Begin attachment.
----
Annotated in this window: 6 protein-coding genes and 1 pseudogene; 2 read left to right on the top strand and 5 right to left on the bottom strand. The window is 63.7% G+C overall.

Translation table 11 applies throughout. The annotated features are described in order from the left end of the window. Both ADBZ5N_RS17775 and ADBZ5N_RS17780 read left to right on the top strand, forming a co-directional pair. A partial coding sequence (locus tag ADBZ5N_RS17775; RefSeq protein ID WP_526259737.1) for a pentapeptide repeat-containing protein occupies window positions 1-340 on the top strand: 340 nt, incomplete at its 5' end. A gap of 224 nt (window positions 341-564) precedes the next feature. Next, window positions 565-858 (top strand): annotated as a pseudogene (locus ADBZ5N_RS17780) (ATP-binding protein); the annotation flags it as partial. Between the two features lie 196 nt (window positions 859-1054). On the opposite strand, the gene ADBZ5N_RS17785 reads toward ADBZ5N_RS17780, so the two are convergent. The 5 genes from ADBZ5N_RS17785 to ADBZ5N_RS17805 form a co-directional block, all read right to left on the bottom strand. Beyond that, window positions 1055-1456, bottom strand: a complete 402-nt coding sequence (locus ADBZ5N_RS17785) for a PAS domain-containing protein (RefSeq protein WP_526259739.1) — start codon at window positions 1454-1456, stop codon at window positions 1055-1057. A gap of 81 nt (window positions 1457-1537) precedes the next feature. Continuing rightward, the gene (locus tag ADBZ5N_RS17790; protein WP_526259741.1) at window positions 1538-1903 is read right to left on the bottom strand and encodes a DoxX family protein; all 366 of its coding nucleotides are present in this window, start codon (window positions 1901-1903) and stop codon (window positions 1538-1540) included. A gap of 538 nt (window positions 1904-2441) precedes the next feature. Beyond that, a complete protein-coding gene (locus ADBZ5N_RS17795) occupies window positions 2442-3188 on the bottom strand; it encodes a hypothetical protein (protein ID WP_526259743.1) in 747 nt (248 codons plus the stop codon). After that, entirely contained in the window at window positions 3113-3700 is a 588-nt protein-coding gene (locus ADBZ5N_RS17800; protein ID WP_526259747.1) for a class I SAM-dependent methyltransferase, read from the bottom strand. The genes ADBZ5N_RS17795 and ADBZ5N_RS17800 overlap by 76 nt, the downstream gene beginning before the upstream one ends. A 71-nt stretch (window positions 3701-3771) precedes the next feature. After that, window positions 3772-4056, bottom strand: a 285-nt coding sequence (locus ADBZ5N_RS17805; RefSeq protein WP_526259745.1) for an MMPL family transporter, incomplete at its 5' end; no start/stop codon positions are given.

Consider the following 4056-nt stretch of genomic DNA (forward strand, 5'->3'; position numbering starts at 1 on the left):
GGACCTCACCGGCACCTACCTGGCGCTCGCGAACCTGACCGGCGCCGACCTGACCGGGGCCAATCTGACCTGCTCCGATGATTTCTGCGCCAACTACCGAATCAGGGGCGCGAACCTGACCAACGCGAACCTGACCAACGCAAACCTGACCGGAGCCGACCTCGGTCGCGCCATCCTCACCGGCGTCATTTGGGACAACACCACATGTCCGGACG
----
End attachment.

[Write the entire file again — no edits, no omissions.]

Annotated in this window: 6 protein-coding genes and 1 pseudogene; 2 read left to right on the top strand and 5 right to left on the bottom strand. The window is 63.7% G+C overall.

Translation table 11 applies throughout. The annotated features are described in order from the left end of the window. Both ADBZ5N_RS17775 and ADBZ5N_RS17780 read left to right on the top strand, forming a co-directional pair. A partial coding sequence (locus tag ADBZ5N_RS17775; RefSeq protein ID WP_526259737.1) for a pentapeptide repeat-containing protein occupies window positions 1-340 on the top strand: 340 nt, incomplete at its 5' end. A gap of 224 nt (window positions 341-564) precedes the next feature. Next, window positions 565-858 (top strand): annotated as a pseudogene (locus ADBZ5N_RS17780) (ATP-binding protein); the annotation flags it as partial. Between the two features lie 196 nt (window positions 859-1054). On the opposite strand, the gene ADBZ5N_RS17785 reads toward ADBZ5N_RS17780, so the two are convergent. The 5 genes from ADBZ5N_RS17785 to ADBZ5N_RS17805 form a co-directional block, all read right to left on the bottom strand. Beyond that, window positions 1055-1456, bottom strand: a complete 402-nt coding sequence (locus ADBZ5N_RS17785) for a PAS domain-containing protein (RefSeq protein WP_526259739.1) — start codon at window positions 1454-1456, stop codon at window positions 1055-1057. A gap of 81 nt (window positions 1457-1537) precedes the next feature. Continuing rightward, the gene (locus tag ADBZ5N_RS17790; protein WP_526259741.1) at window positions 1538-1903 is read right to left on the bottom strand and encodes a DoxX family protein; all 366 of its coding nucleotides are present in this window, start codon (window positions 1901-1903) and stop codon (window positions 1538-1540) included. A gap of 538 nt (window positions 1904-2441) precedes the next feature. Beyond that, a complete protein-coding gene (locus ADBZ5N_RS17795) occupies window positions 2442-3188 on the bottom strand; it encodes a hypothetical protein (protein ID WP_526259743.1) in 747 nt (248 codons plus the stop codon). After that, entirely contained in the window at window positions 3113-3700 is a 588-nt protein-coding gene (locus ADBZ5N_RS17800; protein ID WP_526259747.1) for a class I SAM-dependent methyltransferase, read from the bottom strand. The genes ADBZ5N_RS17795 and ADBZ5N_RS17800 overlap by 76 nt, the downstream gene beginning before the upstream one ends. A 71-nt stretch (window positions 3701-3771) precedes the next feature. After that, window positions 3772-4056, bottom strand: a 285-nt coding sequence (locus ADBZ5N_RS17805; RefSeq protein WP_526259745.1) for an MMPL family transporter, incomplete at its 5' end; no start/stop codon positions are given.

Consider the following 4056-nt stretch of genomic DNA (forward strand, 5'->3'; position numbering starts at 1 on the left):
GGACCTCACCGGCACCTACCTGGCGCTCGCGAACCTGACCGGCGCCGACCTGACCGGGGCCAATCTGACCTGCTCCGATGATTTCTGCGCCAACTACCGAATCAGGGGCGCGAACCTGACCAACGCGAACCTGACCAACGCAAACCTGACCGGAGCCGACCTCGGTCGCGCCATCCTCACCGGCGTCATTTGGGACAACACCACATGTCCGGACG